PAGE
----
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|Buying a used Nikon F3|
One of the salutory byproducts of the mass abandonment of film cameras is that the Nikon F3 — probably the best film SLR ever made — is now trading at insanely low prices. As of this writing (10/2009), the low end is about $150 and the high end is around $400 (this is a non-titanium model). Here is a brief guide to buying a used F3. It's a very reliable camera, but there are some things to examine and some basic outfitting advice.
Why an F3?
The F3 is the most reliable Nikon ever made - and because it has true mirror-lockup and a flip-up AI coupling, it can mount any Nikkor ever made. It has the widest variety of focusing screens for any Nikon, and it has many screens that are well-suited for super-telephoto and architerural use. It is also a relatively small and light camera. The viewfinder picture is simple: focusing screen, LCD showing the shutter speed, and a direct view of the aperture set on the lens. It is also able to be run without a motor drive, allowing a much smaller package.
Buy it for looks, buy it for life.
An F3 has all brass covers - top covers, prism cover, and botton cover. The black enamel paint wears off over time. With each of the covers costing upward of $40 as a part, there is no economically viable way to refinish or recover an F3. So go by the visuals.
Prism dents and distortions are almost a given. F3s and F3HPs have flat-top prism assemblies. Since all pentaprisms inside those flat-top housings have points on the top, you can surely understand that much of the prism housing is full of emptiness (or air). The brass covers are soft. What do you think will happen over time? Fortunately, though, the prism contains zero electronics. As long as it stays on the camera, and as long as the glass is not cracked, it is functional.
The small double-exposure lever (to the front of the winding axis) will lose its finish. It is aluminum.
The beauty is that you can mix and match finders and bodies until you assemble a camera with the cosmetics you want.
Finding your finder
The original Nikon F3 had a normal finder (DE-2). This prism has 100% frame coverage, 0.80x magnification, and takes the same eyepieces as the Nikon F and F2. The basic size eyepiece and accessories can also be exchanged with the Nikon FE, FE2, FA, FM, FM2 and FM3A - as well as the Fuji GL690, GM670, GS645, and GA645. Replacement (plain glass) eyepieces for the F3 have fat rubber rings on them. They are available but expensive. You want the DE-2 if your eyesight is good (or well corrected with contact lenses), if you do a lot of focusing on a plan screen, or if you want a more compact camera. You can mount a viewfinder magnifier directly. This finder only comes in black.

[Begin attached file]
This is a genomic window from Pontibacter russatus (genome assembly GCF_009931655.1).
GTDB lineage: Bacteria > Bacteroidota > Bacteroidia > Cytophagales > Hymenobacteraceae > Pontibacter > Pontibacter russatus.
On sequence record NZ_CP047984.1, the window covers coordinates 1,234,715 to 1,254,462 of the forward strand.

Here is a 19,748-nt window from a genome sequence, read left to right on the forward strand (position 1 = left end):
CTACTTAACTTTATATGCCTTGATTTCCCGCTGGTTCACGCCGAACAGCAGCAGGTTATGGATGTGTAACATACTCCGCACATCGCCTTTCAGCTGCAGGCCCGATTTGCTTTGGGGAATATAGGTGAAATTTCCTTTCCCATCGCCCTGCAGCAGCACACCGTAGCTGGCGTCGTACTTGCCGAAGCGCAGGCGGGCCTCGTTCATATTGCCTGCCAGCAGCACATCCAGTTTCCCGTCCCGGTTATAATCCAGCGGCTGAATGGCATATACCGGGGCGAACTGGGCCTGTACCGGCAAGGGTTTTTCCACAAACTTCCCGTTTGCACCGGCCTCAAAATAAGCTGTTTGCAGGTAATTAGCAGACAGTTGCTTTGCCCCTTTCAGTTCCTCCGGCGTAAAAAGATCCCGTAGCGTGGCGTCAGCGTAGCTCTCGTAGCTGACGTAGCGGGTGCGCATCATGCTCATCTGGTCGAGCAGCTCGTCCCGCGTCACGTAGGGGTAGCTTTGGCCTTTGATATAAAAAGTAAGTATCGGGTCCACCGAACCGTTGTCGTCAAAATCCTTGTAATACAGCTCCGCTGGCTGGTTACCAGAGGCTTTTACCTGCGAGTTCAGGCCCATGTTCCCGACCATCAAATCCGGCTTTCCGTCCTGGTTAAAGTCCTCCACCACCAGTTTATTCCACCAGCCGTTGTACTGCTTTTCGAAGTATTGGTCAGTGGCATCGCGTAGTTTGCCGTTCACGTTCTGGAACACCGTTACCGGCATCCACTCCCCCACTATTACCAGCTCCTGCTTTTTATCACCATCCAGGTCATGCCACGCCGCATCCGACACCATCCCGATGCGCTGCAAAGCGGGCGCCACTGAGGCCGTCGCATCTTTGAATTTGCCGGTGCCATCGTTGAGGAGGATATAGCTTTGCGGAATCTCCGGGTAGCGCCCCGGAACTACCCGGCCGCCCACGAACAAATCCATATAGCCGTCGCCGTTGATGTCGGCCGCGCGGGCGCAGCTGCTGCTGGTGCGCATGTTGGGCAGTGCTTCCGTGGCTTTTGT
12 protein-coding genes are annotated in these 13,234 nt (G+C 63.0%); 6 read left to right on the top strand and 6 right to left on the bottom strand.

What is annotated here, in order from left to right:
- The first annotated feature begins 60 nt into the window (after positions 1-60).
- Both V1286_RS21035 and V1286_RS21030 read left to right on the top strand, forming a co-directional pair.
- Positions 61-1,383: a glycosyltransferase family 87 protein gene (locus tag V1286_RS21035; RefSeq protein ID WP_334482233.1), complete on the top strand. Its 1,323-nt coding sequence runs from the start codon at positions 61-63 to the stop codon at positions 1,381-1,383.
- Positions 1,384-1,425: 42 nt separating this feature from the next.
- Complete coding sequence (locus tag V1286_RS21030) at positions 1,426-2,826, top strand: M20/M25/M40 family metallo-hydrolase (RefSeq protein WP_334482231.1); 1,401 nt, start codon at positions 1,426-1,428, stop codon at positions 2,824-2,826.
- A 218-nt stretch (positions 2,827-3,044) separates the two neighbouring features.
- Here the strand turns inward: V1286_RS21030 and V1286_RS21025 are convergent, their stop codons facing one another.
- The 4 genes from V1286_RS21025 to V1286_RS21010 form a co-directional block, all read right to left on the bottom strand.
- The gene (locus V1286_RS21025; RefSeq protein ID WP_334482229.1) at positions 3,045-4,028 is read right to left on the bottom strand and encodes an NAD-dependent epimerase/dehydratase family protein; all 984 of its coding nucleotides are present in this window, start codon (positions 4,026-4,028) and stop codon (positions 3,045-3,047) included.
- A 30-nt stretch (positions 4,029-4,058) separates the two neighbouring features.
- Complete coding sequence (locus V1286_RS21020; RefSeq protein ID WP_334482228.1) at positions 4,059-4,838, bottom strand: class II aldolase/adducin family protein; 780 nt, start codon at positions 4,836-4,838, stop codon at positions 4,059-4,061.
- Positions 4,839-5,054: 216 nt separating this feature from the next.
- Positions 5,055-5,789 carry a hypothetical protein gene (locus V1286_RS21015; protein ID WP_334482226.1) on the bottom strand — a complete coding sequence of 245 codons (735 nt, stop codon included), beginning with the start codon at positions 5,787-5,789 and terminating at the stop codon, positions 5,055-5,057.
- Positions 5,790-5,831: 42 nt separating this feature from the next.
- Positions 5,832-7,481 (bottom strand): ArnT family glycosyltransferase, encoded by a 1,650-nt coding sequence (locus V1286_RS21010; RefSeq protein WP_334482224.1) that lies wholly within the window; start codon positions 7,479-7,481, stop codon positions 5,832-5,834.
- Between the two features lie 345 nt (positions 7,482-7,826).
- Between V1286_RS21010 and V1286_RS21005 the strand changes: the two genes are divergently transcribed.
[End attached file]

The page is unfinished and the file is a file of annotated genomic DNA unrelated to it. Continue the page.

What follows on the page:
The Nikon F3HP is just an F3 with a DE-3 High Eyepoint Viewfinder. The High-Eyepoint finder lets you see the whole viewfinder picture from further back, for example, when you are wearing eyeglasses. It has a lower magnification and a much larger (and less expensive) rubberized eyepiece (interchangeable with the N8008/F801, F4, F5, F6, D1, D1x, D2H, D2x, and basically any digital body with a round eyepiece).
The DA-2 Action Finder is a huge viewfinder with a huge eyepiece that drops the magnification down to about 0.6x but allows you to see the whole frame almost 2 inches from the viewfinder window. It's great if you are wearing a helmet or goggles. Without those, the eyepiece ends up too close, and it becomes a headache machine (having used the DA-20 and DA-30 on the F4 and F5, I have concluded that these later finders have vastly improved optics). Oddly, the DA-2 moves the ADR (aperture direct readout) and shutter-speed LCD image to the bottom of the viewfinder picture. No dioptric adjustment is possible, and this is not a great finder for critical manual focusing. This kind of finder is really not a lot of fun unless, as my wife says, you want to shoot an F3 as if it were a soccer -mom camera. Note also that the DA-2 is all cemented together optically - so there is no simple operation for removing internal dust.